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Dysembryoplastic neuroepithelial tumor and probable sudden unexplained death in epilepsy: a case report

Journal of Medical Case Reports20115:441

https://doi.org/10.1186/1752-1947-5-441

Received: 5 January 2011

Accepted: 7 September 2011

Published: 7 September 2011

Abstract

Introduction

This is the first report of the case of a patient with a natural history of dysembryoplastic neuroepithelial tumor associated with probable sudden unexplained death in epilepsy. These tumors are benign, arising within the supratentorial cortex. Over 100 cases have been reported in the literature since the first description by Daumas-Duport in 1988.

Case presentation

A 24- year-old Caucasian woman had a long period of intractable complex partial seizures, sometimes with tonic-clonic generalization and neuropsychological abnormalities. Magnetic resonance imaging showed a cortico-subcortical parietal tumor with all the characteristics of these types of tumors. After 14 years of evolution, our patient died suddenly during sleep.

Conclusion

To the best of our knowledge, this is the first case of probable sudden unexplained death in symptomatic epilepsy due to dysembryoplastic neuroepithelial tumor with natural history. Early and complete excision, with functional studies before and during the surgery, leads to better control of seizures, avoiding neuropsychological changes and the risk of death. Patients with refractory epilepsy should be evaluated for any sleep disorders and should have complete cardiology assessments including electrocardiographic evaluation of cardiac rhythm disturbances.

Introduction

Dysembryoplastic neuroepithelial tumor (DNT) is a rare low-grade, mixed neuronal and glial tumor, usually associated with pharmacologically intractable, complex partial or generalized seizures which date from childhood. DNTs are heterogenous lesions composed of multiple, mature cell types. Features include a multinodular and multicystic appearance, the presence of both neuronal and glial (oligodendrocytic and astrocytic) components with little if any cytologic atypia, the presence of accompanying cortical dysplasia, and the lack of an arcuate vascular pattern. The prognosis after surgery is favourable. Differentiation of DNT from gangliogliomas or other low grade gliomas is possible using magnetic resonance imaging (MRI) features and is important because DNT does not recur after epilepsy surgery. Therefore postoperative radiation and chemotherapy are not needed, and in infancy and childhood they may be deleterious, so the recognition of surgically curable clinicopathological entities is mandatory. The presence of secondary generalized seizures, an extratemporal irritative zone and a structural lesion in extratemporal regions correlate with sudden unexplained death in epilepsy (SUDEP). Thus, all efforts should be undertaken to eliminate this seizure including abstract epilepsy surgery.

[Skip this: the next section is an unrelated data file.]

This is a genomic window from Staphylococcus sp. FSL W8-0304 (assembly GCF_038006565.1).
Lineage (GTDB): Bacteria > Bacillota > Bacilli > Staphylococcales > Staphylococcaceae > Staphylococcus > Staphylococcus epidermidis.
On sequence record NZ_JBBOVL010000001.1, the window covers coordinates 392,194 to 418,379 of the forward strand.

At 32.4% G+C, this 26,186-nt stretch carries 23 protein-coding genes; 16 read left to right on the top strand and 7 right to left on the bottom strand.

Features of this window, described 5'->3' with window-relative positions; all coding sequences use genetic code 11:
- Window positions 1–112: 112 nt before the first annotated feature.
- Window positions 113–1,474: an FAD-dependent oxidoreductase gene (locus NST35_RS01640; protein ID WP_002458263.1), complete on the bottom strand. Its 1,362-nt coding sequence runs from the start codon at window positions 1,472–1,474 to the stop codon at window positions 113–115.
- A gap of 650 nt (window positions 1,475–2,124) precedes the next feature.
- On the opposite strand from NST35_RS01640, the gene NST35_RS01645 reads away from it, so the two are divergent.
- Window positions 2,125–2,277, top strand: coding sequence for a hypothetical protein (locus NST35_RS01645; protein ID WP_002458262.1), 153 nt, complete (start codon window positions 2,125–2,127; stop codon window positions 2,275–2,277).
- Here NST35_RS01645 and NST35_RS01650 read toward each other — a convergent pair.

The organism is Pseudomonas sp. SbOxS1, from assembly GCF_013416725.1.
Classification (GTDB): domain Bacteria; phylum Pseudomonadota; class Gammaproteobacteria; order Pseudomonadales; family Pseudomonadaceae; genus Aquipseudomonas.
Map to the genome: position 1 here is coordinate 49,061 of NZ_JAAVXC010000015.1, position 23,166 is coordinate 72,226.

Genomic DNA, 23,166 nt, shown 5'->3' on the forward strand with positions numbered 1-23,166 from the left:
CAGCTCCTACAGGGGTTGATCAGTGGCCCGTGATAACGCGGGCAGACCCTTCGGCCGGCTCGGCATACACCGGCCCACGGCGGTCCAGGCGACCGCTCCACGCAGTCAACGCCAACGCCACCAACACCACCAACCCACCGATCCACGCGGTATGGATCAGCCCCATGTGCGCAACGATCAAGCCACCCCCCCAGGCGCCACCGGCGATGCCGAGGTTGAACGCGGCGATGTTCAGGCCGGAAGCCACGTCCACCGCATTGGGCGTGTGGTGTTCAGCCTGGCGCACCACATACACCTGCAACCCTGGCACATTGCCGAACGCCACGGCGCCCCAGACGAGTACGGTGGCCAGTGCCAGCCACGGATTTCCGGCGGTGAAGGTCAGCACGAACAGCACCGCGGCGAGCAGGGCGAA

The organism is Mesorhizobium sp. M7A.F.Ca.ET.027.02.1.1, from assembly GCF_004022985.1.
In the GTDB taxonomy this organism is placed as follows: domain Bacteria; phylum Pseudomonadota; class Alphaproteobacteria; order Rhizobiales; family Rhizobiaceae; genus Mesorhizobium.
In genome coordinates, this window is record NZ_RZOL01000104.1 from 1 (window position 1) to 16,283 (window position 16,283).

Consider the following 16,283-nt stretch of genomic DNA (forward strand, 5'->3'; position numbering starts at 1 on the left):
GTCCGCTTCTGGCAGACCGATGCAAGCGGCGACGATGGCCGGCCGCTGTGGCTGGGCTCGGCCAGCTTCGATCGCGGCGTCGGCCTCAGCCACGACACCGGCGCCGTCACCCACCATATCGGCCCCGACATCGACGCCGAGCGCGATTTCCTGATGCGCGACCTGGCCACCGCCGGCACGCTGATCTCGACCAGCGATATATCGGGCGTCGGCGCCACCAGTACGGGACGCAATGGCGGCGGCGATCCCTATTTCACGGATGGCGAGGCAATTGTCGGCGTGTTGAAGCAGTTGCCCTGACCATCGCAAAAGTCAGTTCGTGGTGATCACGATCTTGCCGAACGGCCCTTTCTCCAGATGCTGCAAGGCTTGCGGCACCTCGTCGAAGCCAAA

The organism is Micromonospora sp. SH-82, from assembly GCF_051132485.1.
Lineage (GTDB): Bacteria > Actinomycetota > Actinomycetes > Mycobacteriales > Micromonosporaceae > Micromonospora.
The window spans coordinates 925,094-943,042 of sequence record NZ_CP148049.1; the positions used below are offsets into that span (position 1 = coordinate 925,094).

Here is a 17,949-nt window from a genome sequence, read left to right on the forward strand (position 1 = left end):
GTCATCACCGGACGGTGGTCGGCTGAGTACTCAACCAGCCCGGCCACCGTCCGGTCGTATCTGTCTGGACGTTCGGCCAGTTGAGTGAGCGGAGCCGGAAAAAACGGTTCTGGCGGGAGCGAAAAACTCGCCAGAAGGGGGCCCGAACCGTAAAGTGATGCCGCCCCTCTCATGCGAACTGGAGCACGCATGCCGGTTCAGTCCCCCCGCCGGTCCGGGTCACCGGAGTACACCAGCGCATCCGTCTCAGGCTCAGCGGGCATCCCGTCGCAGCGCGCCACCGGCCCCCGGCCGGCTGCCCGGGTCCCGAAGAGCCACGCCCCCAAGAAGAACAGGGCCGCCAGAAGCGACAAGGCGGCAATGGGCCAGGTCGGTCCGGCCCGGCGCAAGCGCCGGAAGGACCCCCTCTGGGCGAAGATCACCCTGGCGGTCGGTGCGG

Case presentation

A 24- year-old Caucasian woman was admitted to our department with refractory epilepsy. Her history included a normal birth and normal psychomotor development. The seizures started at the age of 11, and were of the complex partial atonic type. The moment of mental decline and change of behavior appeared a few months after the onset of seizures. Computer tomography (CT) showed a left temporoparietal diffuse hypodense area, quite inhomogeneous without mass effect (Figure 1, panel A). Cerebral MRI performed four years later confirmed the diagnosis of brain tumor. Over this time, the pattern of the seizures changed, becoming partial, complex, sometimes evolving to secondarily generalized seizures, with premenstrual flare-ups in intensity and frequency. Surgery or brain biopsy were constantly refused by the patient's mother. She was treated with carbamazepine, phenytoin, valproic acid and topiramate in diverse doses and combinations without effect on seizures, which continued once or several times a day.
Figure 1

Imaging results. (A) First CT scan show a left temporoparietal diffuse hypodense area, quite inhomogeneous without mass effect. (B- D) MRI performed 13 years after seizure onset revealed a multicystic cortico-subcortical parietal lesion, without edema, mass effect, and enhancement.

On admission to our clinic, 13 years after the disease onset, neurological examination revealed no positive findings other than neuropsychological abnormalities. Mnesic activity, general cognitive index (GCI), vocabulary and operational effectiveness of thinking had decreased by 35% (mean range) compared to the previous examination at disease onset.